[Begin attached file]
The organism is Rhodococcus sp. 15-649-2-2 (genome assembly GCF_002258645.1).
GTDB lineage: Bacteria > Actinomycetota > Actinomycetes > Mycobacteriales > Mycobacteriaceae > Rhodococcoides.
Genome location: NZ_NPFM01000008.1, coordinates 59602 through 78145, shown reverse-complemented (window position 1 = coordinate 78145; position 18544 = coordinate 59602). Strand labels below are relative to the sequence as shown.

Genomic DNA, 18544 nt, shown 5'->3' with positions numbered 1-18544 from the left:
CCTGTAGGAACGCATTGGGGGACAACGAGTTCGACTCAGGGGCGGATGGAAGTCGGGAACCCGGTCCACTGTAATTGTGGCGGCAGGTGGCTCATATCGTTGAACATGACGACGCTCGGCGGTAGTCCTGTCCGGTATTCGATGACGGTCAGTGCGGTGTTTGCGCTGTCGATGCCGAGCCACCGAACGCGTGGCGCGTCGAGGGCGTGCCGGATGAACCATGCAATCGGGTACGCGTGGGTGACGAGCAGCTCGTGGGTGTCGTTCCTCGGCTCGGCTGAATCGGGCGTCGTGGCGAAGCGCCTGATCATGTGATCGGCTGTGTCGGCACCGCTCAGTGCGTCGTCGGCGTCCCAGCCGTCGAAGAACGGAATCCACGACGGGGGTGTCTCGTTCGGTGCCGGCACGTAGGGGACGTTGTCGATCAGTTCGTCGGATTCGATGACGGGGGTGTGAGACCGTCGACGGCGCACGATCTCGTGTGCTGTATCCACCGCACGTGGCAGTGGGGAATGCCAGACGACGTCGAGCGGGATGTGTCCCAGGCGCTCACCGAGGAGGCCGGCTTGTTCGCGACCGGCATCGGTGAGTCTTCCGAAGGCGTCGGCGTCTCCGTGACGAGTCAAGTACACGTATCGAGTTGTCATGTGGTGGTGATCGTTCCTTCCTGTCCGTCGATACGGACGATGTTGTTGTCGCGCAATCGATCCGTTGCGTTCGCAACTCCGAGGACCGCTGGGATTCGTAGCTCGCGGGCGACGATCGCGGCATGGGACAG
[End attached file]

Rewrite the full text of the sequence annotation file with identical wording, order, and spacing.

The organism is Rhodococcus sp. 15-649-2-2 (genome assembly GCF_002258645.1).
GTDB lineage: Bacteria > Actinomycetota > Actinomycetes > Mycobacteriales > Mycobacteriaceae > Rhodococcoides.
Genome location: NZ_NPFM01000008.1, coordinates 59602 through 78145, shown reverse-complemented (window position 1 = coordinate 78145; position 18544 = coordinate 59602). Strand labels below are relative to the sequence as shown.

Genomic DNA, 18544 nt, shown 5'->3' with positions numbered 1-18544 from the left:
CCTGTAGGAACGCATTGGGGGACAACGAGTTCGACTCAGGGGCGGATGGAAGTCGGGAACCCGGTCCACTGTAATTGTGGCGGCAGGTGGCTCATATCGTTGAACATGACGACGCTCGGCGGTAGTCCTGTCCGGTATTCGATGACGGTCAGTGCGGTGTTTGCGCTGTCGATGCCGAGCCACCGAACGCGTGGCGCGTCGAGGGCGTGCCGGATGAACCATGCAATCGGGTACGCGTGGGTGACGAGCAGCTCGTGGGTGTCGTTCCTCGGCTCGGCTGAATCGGGCGTCGTGGCGAAGCGCCTGATCATGTGATCGGCTGTGTCGGCACCGCTCAGTGCGTCGTCGGCGTCCCAGCCGTCGAAGAACGGAATCCACGACGGGGGTGTCTCGTTCGGTGCCGGCACGTAGGGGACGTTGTCGATCAGTTCGTCGGATTCGATGACGGGGGTGTGAGACCGTCGACGGCGCACGATCTCGTGTGCTGTATCCACCGCACGTGGCAGTGGGGAATGCCAGACGACGTCGAGCGGGATGTGTCCCAGGCGCTCACCGAGGAGGCCGGCTTGTTCGCGACCGGCATCGGTGAGTCTTCCGAAGGCGTCGGCGTCTCCGTGACGAGTCAAGTACACGTATCGAGTTGTCATGTGGTGGTGATCGTTCCTTCCTGTCCGTCGATACGGACGATGTTGTTGTCGCGCAATCGATCCGTTGCGTTCGCAACTCCGAGGACCGCTGGGATTCGTAGCTCGCGGGCGACGATCGCGGCATGGGACAG